Part 2 of a look at various artists who have recorded the song “You Left The Water Running”. Part 1 is here…
I am the wicked….I am named the wicked, I got to be the wicked.”
“I’d describe my sound as a good piano player, a guitar in tune, a bass in tune, a funky drummer, and background girls in miniskirts.”
It was hearing Wilson Pickett’s blazing version of “Hey Jude” when the penny dropped. Sure, we all know “In The Midnight Hour”, have danced badly to “Land of 1,000 Dances” with an auntie or uncle at a wedding whilst inebriated, and most of us have seen The Commitments enough to be aware of Pickett, but sometimes it’s not until you hear a song that the radio hasn’t overplayed that it hits you.
Pickett’s voice is an extraordinary instrument and he has some great songs, backed by those classic house bands of Stax and FAME (Muscle Shoals) studios. The singing style comes from the young Pickett watching gospel singers in chapel.
“When I was a young ‘un, you’d see these big ole girls just gettin’ carried away by it all and hollerin’, lettin’ it all loose. I used to watch ’em, then I joined in and then I got the sound that I would use as the basis for my whole style of vocalising. I used that wild, abandoned style of singin’ and put it into the context of soul.”
However, Pickett was raised in Detroit, and the mix of City boy Pickett with the country boys in the Stax studio saw a clash of cultures.
Pickett spoke of the first time he flew to Stax studios. “I looked out of the plane window and I see black folks pickin’ cotton, and I say, “S–, turn this…plane around, ain’t no way I’m goin’ back there..”
The sessions were a success, but led to a falling out. Pickett had to use the FAME studios in Muscle Shoals to record “You Left The Water Running” for his Wicked Pickett album in 1967 because he had upset the band (namely the MGs without Booker T) at Stax-Volt recording studios at an earlier session. Pickett recorded several hit singles, including “634- 5789” and “99 and a Half Won’t Do” at Stax, but not everyone was happy.
“When the band went outside, cooling their heels away from the man of fire, he walked out to try and buy their affection, offering each $100 if they’d come back inside and cut with him. Their self- respect cost more than that, and Pickett was spurned, leading (Stax Records owner) Jim Stewart to phone (Atlantic Records boss Jerry) Wexler and tell him, though the arrangement seemed promising, not to send any more of Atlantic’s stars to Stax to cut the greatest songs of their careers. “The guys shut that door,” says Jim. “They said, ‘Don’t bring that asshole down here again. We don’t have to put up with that crap.’ The guys loved working with Tom Dowd and Jerry Wexler. They just didn’t want to be subjected to Wilson.”
Wilson Pickett found early success in 1959 singing in a Detroit vocal group, The Falcons. Like many similar groups at the time, The Falcons had taken gospel music into a secular context, paving the way for what would become known as soul. And what a group it was, featuring Mack Rice (wrote Mustang Sally), Joe Stubbs (brother Levi was lead singer in the Four Tops) and Eddie Floyd (later a solo artist and writer for Stax).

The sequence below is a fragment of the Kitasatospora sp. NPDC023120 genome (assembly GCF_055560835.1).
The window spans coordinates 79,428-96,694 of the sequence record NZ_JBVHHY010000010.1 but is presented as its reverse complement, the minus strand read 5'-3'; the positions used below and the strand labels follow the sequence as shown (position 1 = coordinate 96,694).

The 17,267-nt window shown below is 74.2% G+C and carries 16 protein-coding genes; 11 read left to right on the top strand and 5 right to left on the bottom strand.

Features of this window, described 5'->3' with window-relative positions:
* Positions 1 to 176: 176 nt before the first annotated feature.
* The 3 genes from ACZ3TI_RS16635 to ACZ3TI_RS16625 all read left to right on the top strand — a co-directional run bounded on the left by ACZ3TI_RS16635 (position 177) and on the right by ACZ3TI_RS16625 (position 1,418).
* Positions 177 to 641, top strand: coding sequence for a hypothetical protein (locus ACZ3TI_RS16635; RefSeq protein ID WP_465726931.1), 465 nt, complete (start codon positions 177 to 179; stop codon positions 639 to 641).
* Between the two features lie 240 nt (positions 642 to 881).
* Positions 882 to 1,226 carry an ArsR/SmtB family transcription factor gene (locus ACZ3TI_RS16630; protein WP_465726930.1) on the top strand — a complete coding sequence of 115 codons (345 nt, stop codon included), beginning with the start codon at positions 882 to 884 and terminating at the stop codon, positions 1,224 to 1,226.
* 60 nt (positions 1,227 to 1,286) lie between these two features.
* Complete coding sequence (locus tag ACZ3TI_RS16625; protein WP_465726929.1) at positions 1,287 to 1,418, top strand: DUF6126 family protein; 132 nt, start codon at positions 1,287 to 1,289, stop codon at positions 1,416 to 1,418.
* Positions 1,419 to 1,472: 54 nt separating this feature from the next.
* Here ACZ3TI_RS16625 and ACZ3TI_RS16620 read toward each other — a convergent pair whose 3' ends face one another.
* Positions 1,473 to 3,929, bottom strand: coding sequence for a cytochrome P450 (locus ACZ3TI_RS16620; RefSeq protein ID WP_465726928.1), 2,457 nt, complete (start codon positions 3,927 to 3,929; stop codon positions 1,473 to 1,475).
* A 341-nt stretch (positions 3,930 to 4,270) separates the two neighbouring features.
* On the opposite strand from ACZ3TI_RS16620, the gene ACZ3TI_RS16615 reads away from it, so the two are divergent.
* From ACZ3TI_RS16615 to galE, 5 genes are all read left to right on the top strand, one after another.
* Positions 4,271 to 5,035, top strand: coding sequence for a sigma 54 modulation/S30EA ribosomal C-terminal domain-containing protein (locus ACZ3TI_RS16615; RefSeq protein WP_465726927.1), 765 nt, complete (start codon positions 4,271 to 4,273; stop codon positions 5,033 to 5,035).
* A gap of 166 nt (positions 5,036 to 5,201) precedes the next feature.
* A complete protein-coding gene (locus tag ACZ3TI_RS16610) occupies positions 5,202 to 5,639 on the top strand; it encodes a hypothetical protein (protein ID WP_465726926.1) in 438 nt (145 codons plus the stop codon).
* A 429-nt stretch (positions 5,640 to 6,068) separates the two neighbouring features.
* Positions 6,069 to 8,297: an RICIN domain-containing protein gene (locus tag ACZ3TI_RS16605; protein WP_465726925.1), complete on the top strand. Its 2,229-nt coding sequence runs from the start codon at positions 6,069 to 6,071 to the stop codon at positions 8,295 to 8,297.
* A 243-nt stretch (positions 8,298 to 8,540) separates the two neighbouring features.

Pickett sent a song he had written, “If You Need Me” to Atlantic Records producer Jerry Wexler who gave it away to Solomon Burke. The song became a hit for Burke in March 1963, much to Pickett’s chagrin, who had wanted to record the song himself. He would have to wait a few months, until June that year, before he had his own hit single, “It’s Too Late”. It wouldn’t be until 1965, having signed to Atlantic Records the previous year, that the classic million-selling “In The Midnight Hour” would confirm Pickett’s hit making credentials.
Was Wilson Pickett really wicked? Not according to Solomon Burke. “Wilson is not wicked. His is a gentle soul. He’s had a lot of hurt. He has a big family and he’s taken care of them.” It appears that for all Pickett’s bluster, he was simply a man who wanted to succeed on his own terms, all too aware of the circumstances of where he had come from, and with a burning desire never to go back there.
At both Stax and FAME studios, Pickett produced a great run of hit records from then until he left Atlantic in 1972. They are collected on several albums on Atlantic, all with those lovely plum labels, all of which are worth a listen.
My favourite album of Pickett’s is the one with “You Left The Water Running” hidden away on side 2, 1967’s “The Wicked Pickett”.
By the way, I have found this German TV show footage of Pickett – it’s extraordinary stuff:
…and here’ “You Left The Water Running”…
However, as much as I love Wilson Pickett’s version of this song, it’s still not the best version of “You Left The Water Running”. More next time…
Postscript: After listening to the early stones albums, it’s interesting to hear Pickett’s versions of tracks the Stones cut, including “Mercy Mercy”, “Time Is On My Side” and “Everybody Needs Somebody To Love”.
- Interviews by Nick Kent and Michael Lydon from Rock’s Backpages
- Robert Gordon’s excellent history of Stax Records, “Respect Yourself”
- Gerri Hershey’s superb “Nowhere To Run”